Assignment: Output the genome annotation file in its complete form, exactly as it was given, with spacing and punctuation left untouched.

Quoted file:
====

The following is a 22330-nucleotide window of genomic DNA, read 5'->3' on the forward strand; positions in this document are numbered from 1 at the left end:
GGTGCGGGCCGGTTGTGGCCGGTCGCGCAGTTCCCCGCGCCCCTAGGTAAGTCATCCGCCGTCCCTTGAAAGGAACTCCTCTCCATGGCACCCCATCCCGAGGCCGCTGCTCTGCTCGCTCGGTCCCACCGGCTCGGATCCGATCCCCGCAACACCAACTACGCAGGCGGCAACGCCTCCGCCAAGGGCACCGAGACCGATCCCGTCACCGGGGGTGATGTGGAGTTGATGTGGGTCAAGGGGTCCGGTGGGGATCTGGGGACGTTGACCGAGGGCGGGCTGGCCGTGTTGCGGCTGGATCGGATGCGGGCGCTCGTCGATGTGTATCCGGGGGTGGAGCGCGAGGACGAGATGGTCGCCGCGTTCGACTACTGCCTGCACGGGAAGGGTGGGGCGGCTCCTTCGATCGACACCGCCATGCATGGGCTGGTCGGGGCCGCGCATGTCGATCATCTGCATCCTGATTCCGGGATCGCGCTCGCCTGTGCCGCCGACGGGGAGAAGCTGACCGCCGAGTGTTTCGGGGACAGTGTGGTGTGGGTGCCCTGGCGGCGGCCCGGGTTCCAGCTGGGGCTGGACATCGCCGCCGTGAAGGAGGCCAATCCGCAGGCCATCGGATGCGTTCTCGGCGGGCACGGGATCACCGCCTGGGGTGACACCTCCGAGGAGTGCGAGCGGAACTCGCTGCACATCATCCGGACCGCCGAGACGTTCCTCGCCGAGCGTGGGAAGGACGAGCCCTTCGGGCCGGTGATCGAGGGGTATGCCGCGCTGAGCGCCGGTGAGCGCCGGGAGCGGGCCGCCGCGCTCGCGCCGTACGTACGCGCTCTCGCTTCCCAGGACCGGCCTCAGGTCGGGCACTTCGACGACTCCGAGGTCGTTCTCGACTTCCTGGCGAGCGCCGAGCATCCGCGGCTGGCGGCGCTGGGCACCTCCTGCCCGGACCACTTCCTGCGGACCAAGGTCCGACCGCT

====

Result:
The following is a 22330-nucleotide window of genomic DNA, read 5'->3' on the forward strand; positions in this document are numbered from 1 at the left end:
GGTGCGGGCCGGTTGTGGCCGGTCGCGCAGTTCCCCGCGCCCCTAGGTAAGTCATCCGCCGTCCCTTGAAAGGAACTCCTCTCCATGGCACCCCATCCCGAGGCCGCTGCTCTGCTCGCTCGGTCCCACCGGCTCGGATCCGATCCCCGCAACACCAACTACGCAGGCGGCAACGCCTCCGCCAAGGGCACCGAGACCGATCCCGTCACCGGGGGTGATGTGGAGTTGATGTGGGTCAAGGGGTCCGGTGGGGATCTGGGGACGTTGACCGAGGGCGGGCTGGCCGTGTTGCGGCTGGATCGGATGCGGGCGCTCGTCGATGTGTATCCGGGGGTGGAGCGCGAGGACGAGATGGTCGCCGCGTTCGACTACTGCCTGCACGGGAAGGGTGGGGCGGCTCCTTCGATCGACACCGCCATGCATGGGCTGGTCGGGGCCGCGCATGTCGATCATCTGCATCCTGATTCCGGGATCGCGCTCGCCTGTGCCGCCGACGGGGAGAAGCTGACCGCCGAGTGTTTCGGGGACAGTGTGGTGTGGGTGCCCTGGCGGCGGCCCGGGTTCCAGCTGGGGCTGGACATCGCCGCCGTGAAGGAGGCCAATCCGCAGGCCATCGGATGCGTTCTCGGCGGGCACGGGATCACCGCCTGGGGTGACACCTCCGAGGAGTGCGAGCGGAACTCGCTGCACATCATCCGGACCGCCGAGACGTTCCTCGCCGAGCGTGGGAAGGACGAGCCCTTCGGGCCGGTGATCGAGGGGTATGCCGCGCTGAGCGCCGGTGAGCGCCGGGAGCGGGCCGCCGCGCTCGCGCCGTACGTACGCGCTCTCGCTTCCCAGGACCGGCCTCAGGTCGGGCACTTCGACGACTCCGAGGTCGTTCTCGACTTCCTGGCGAGCGCCGAGCATCCGCGGCTGGCGGCGCTGGGCACCTCCTGCCCGGACCACTTCCTGCGGACCAAGGTCCGACCGCT